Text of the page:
Yet another thing that preoccupied me as I was coming of age was the eroticization of fragility, damage and death in young, sexualized women. I began to notice that the French films of the 80s and 90s—Betty Blue, Camille Claudel, The Hairdresser’s Husband, wow, there were so many, I wrote a story riffing on them once—often ended in the death of the female protagonist, usually by suicide but any means would do, explosions, euthanasia…and I had an eating disorder and so did so many of my friends, and there was this strange tightrope wherein we were all flirting with self-mutilation in various forms, addiction and starvation and purging and cutting, and somehow it seemed “sexy” in the culture—from Hollywood blockbusters to foreign art films, the young, damaged woman is eroticized. And yet this only was true to a point, right? Like, you didn’t see disabled women in those films. You didn’t see women slowly suffocating on their own mucus like with Cystic Fibrosis, women missing limbs, women with Irritable Bowel Syndrome who couldn’t spend all their time prettily snorting coke up their delicate noses like the young Michelle Pfeiffer in Scarface, because they were too busy shitting 20 times a day…I was sort of fascinated with the type of tightly-controlled damage that was portrayed as sexy, vs. the kind of raw, real-life, impossible-to-control damage that was invisible in media, that was seen as asexual. Like, all the models and celebrities were just thin enough that they obviously had some borderline eating disorder, but if they got so skinny that they were hospitalized with feeding tubes, and they didn’t “look good,” then they just…disappeared from the public eye, unless they actually died like Karen Carpenter, where they could be exploited again as Oh So Tragic. For young women in the 80s and 90s, both in the mainstream culture and in the punk/Goth/grunge movements, there was this certain message that it was sexy to be messed up, to be borderline sick, heroin chic. But if you, god forbid, were really fucking sick, then you were invisible and erased, outside the bounds of sex. So I think the overlap of that… the fact that I was kind of obsessed with death, and I was kind of sick, and like so many young women I’d mainly brought my sickness on myself in various ways…I was fascinated by the interplay between the visible and the invisible in terms of the feminine body. I got obsessed with the body writers of the generation before me, with French feminism and l’écriture féminine and American writers like Mary Gaitskill and Dorothy Allison, women who were trying to get the body on the page—an absolutely impossible goal, and one that seems worthy of giving everything to artistically.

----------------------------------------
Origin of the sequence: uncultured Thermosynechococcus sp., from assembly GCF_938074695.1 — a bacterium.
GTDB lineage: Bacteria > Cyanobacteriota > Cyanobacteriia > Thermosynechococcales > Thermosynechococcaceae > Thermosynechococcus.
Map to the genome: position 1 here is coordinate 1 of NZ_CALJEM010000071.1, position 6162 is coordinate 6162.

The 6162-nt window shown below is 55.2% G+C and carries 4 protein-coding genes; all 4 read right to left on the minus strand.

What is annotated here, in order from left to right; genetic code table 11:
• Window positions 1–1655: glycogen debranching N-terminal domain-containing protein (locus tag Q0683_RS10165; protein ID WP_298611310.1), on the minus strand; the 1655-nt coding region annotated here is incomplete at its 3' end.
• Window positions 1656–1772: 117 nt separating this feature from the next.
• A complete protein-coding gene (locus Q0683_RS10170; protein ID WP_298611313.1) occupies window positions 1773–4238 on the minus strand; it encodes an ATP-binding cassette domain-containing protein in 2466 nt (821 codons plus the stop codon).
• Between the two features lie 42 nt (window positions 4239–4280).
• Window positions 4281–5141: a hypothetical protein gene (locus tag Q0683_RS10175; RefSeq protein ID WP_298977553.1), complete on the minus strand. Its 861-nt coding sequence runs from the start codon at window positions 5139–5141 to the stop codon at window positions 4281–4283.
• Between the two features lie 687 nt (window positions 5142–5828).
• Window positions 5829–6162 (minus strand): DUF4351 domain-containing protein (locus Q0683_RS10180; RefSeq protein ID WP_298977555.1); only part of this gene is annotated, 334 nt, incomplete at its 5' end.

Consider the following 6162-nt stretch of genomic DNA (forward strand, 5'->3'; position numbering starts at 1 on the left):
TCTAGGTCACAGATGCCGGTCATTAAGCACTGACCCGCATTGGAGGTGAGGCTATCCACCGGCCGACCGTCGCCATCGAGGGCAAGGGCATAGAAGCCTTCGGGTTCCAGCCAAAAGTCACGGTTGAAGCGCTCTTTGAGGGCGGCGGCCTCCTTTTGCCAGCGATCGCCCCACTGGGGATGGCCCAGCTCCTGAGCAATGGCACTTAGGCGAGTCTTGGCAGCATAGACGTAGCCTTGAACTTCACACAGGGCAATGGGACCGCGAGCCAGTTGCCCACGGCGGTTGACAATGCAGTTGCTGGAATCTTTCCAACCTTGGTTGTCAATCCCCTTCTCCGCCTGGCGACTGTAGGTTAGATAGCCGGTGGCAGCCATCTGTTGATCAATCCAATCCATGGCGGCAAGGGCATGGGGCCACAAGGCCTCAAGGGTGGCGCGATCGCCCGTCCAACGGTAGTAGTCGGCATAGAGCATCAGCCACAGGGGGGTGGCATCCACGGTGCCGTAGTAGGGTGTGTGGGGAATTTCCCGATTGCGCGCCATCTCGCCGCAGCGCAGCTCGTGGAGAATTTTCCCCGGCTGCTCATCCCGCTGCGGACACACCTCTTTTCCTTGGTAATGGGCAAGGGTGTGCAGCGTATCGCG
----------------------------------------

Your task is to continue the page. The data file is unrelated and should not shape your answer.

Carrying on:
You’ve written about sex in every form without ever plummeting into the Shades of Grey territory. How do you balance writing to tantalize versus writing to reveal character or plot?